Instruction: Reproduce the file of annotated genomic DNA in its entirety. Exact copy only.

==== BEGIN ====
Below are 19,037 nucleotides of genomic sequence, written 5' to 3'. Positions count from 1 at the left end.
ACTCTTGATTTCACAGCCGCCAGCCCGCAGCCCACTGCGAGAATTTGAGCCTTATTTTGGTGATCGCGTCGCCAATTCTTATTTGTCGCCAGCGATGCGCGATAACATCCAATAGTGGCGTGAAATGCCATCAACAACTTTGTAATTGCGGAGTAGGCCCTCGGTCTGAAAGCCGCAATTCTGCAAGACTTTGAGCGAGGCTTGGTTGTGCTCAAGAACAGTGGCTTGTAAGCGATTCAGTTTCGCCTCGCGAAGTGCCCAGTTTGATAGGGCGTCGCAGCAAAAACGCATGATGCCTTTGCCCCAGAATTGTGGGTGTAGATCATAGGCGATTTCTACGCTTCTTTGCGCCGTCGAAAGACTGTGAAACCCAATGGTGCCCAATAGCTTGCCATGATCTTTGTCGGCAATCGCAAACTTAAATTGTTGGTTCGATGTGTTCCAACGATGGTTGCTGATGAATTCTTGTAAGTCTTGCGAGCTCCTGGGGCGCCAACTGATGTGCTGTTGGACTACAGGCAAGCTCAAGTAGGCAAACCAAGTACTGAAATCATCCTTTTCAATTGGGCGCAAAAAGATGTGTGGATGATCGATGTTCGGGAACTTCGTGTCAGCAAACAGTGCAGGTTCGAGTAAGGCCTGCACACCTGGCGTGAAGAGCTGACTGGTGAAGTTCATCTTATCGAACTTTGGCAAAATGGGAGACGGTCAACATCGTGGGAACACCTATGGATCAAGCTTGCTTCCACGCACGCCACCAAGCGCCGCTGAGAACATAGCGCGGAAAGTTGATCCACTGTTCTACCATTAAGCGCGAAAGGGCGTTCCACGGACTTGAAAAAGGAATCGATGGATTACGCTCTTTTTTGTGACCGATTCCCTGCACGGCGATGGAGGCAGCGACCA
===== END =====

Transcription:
Below are 19,037 nucleotides of genomic sequence, written 5' to 3'. Positions count from 1 at the left end.
ACTCTTGATTTCACAGCCGCCAGCCCGCAGCCCACTGCGAGAATTTGAGCCTTATTTTGGTGATCGCGTCGCCAATTCTTATTTGTCGCCAGCGATGCGCGATAACATCCAATAGTGGCGTGAAATGCCATCAACAACTTTGTAATTGCGGAGTAGGCCCTCGGTCTGAAAGCCGCAATTCTGCAAGACTTTGAGCGAGGCTTGGTTGTGCTCAAGAACAGTGGCTTGTAAGCGATTCAGTTTCGCCTCGCGAAGTGCCCAGTTTGATAGGGCGTCGCAGCAAAAACGCATGATGCCTTTGCCCCAGAATTGTGGGTGTAGATCATAGGCGATTTCTACGCTTCTTTGCGCCGTCGAAAGACTGTGAAACCCAATGGTGCCCAATAGCTTGCCATGATCTTTGTCGGCAATCGCAAACTTAAATTGTTGGTTCGATGTGTTCCAACGATGGTTGCTGATGAATTCTTGTAAGTCTTGCGAGCTCCTGGGGCGCCAACTGATGTGCTGTTGGACTACAGGCAAGCTCAAGTAGGCAAACCAAGTACTGAAATCATCCTTTTCAATTGGGCGCAAAAAGATGTGTGGATGATCGATGTTCGGGAACTTCGTGTCAGCAAACAGTGCAGGTTCGAGTAAGGCCTGCACACCTGGCGTGAAGAGCTGACTGGTGAAGTTCATCTTATCGAACTTTGGCAAAATGGGAGACGGTCAACATCGTGGGAACACCTATGGATCAAGCTTGCTTCCACGCACGCCACCAAGCGCCGCTGAGAACATAGCGCGGAAAGTTGATCCACTGTTCTACCATTAAGCGCGAAAGGGCGTTCCACGGACTTGAAAAAGGAATCGATGGATTACGCTCTTTTTTGTGACCGATTCCCTGCACGGCGATGGAGGCAGCGACCA